Mookie Betts Will Regret the Massive Deal He Just Signed With the Dodgers

Without even playing a regular-season game for the Dodgers, Mookie Betts intends to stay in California for the long haul.

Betts, a former AL MVP and All-Star outfielder, signed a 12-year extension with the Los Angeles Dodgers, the team announced.

Betts has been one of baseball’s best players in the last few years. But the timing of this extension, as well as the poor history of players performing to expectations after signing a mega-deal, only makes the deal even more questionable.

Mookie Betts joined the Dodgers after a brilliant stint in Boston

A fifth-round pick of the Boston Red Sox in 2011, Mookie Betts turned into a welcome surprise for baseball since he debuted in 2014.

Betts plays far stronger than his 5-foot-9, 180-pound frame would indicate. He’s a smart player who, unlike other sluggers like Yankees star Aaron Judge, limits his strikeouts; Betts’ 101 strikeouts last year marked a career-high, yet only tied for seventh on the Red Sox.

Betts hit .301 with 139 home runs, 470 RBIs, and a .374 on-base percentage in his first six seasons. He averaged 43 doubles and a .898 OPS (on-base + slugging percentage) since 2015, his first full year in the majors.

The only knock on the 2018 AL MVP is his postseason performance. Betts is a career .227 hitter in the playoffs with one home run, four RBIs, and 17 strikeouts in 21 postseason games.

The Red Sox traded Betts, who turns 28 on Oct. 7, and veteran pitcher David Price to the Dodgers in February for outfielder Alex Verdugo and prospects Connor Wong and Jeter Downs.

The Dodgers are breaking the bank to keep Betts in Los Angeles

Mookie Betts will regret signing a long-term contract with the Dodgers amid the coronavirus pandemic.
Mookie Betts will regret signing a long-term contract with the Dodgers amid the coronavirus pandemic. | Adam Glanzman/MLB Photos via Getty Images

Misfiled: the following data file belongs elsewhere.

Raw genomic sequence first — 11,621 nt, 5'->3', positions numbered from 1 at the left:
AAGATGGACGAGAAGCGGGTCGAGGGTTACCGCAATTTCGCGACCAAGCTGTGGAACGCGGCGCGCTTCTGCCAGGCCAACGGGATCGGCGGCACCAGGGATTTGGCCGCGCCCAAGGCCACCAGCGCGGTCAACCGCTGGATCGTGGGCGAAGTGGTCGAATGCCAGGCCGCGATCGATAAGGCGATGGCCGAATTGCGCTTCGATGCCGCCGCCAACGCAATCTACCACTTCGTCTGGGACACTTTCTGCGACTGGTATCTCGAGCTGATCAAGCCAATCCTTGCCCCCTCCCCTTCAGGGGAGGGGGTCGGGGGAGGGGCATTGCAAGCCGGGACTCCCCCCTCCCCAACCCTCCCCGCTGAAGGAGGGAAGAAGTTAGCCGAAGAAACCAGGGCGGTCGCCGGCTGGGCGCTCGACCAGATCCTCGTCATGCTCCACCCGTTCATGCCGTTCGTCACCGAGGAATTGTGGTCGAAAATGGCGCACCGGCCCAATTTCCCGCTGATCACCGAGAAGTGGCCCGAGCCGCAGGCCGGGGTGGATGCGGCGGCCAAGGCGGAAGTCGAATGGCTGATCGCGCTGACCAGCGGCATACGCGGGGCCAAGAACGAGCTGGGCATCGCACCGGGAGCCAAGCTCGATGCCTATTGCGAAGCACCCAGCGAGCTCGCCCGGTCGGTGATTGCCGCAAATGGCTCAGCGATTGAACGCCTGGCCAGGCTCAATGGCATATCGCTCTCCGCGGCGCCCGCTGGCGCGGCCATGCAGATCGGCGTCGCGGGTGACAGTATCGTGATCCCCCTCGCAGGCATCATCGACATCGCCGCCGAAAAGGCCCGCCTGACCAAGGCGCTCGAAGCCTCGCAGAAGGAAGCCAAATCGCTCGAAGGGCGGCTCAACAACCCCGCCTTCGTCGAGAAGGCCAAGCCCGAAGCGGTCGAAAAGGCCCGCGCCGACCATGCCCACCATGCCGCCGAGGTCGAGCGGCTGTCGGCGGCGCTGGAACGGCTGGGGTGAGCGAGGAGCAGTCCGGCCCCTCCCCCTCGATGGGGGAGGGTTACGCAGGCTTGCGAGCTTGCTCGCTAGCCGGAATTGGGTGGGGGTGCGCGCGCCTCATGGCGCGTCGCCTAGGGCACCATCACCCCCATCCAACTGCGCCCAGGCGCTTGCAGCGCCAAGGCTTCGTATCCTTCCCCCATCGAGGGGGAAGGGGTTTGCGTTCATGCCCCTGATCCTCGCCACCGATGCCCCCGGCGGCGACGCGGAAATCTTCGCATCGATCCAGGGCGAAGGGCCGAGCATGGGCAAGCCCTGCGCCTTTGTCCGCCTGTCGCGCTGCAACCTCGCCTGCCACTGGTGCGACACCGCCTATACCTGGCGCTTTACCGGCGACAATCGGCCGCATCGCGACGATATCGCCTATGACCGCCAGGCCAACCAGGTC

Mookie Betts’ proper Dodgers debut, barring any delays or positive COVID-19 tests, will be July 23 against the rival Giants.

On the eve of the delayed Opening Day, though, the Dodgers made it clear they want Betts in white and blue long-term. The Dodgers announced they signed Betts to a 12-year, $365 million contract extension.

The total deal amounts to 13 years and $392 million, according to ESPN. Betts would have made $27 million this season, but he will receive far less because of the coronavrius pandemic.

Angels star Mike Trout signed a record-breaking 10-year, $360 million extension last year.

That money, coupled with the $66.5 million Trout was already owed for the 2019 and 2020 seasons, equaled a staggering $430 million.

Both sides will regret this contract


Why Mookie Betts and David Price Will Help Lead the Dodgers to the World Series

After Mike Trout, there is a legitimate case to be made that Mookie Betts is the second-best offensive player in baseball. And, depending on how one evaluates the importance of ace pitchers, Betts may slide into the title of second-best overall player.

That doesn’t excuse why a team would sign a player to such a large contract amid a global pandemic that is going to have a major impact on the sport’s finances.

Teams will begin playing this month without fans in attendance, a reality which could last the entire season.

Betts has earned the right to sign a major contract. His new contract reportedly includes a $65 million signing bonus.

History is still against players succeeding after signing those mega-deals.

Among the big baseball contracts that have failed are Albert Pujols‘ $240 million contract with the Angels, Jacoby Ellsbury’s $189 million deal with the Yankees, and Chris Davis’ $161 million contract that Orioles fans aren’t allowed to casually mention in conversation.

In a time of financial uncertainty, the Dodgers are going to guarantee a record-breaking contract to a player who will be 38 when the contract ends.

Hopefully, Betts made sure the contract included language that will still pay him substantially even if the league incurs major hits in the next few years.

In the short term, this is a great contract for both sides. Betts thought highly of the Dodgers organization and the Dodgers have another young superstar in the mix.

But history is against those contracts working, whether it’s because of age, injury, or players simply losing their touch. If the Dodgers regret this contract in five years, when Betts is nearing 32, don’t say they weren’t warned.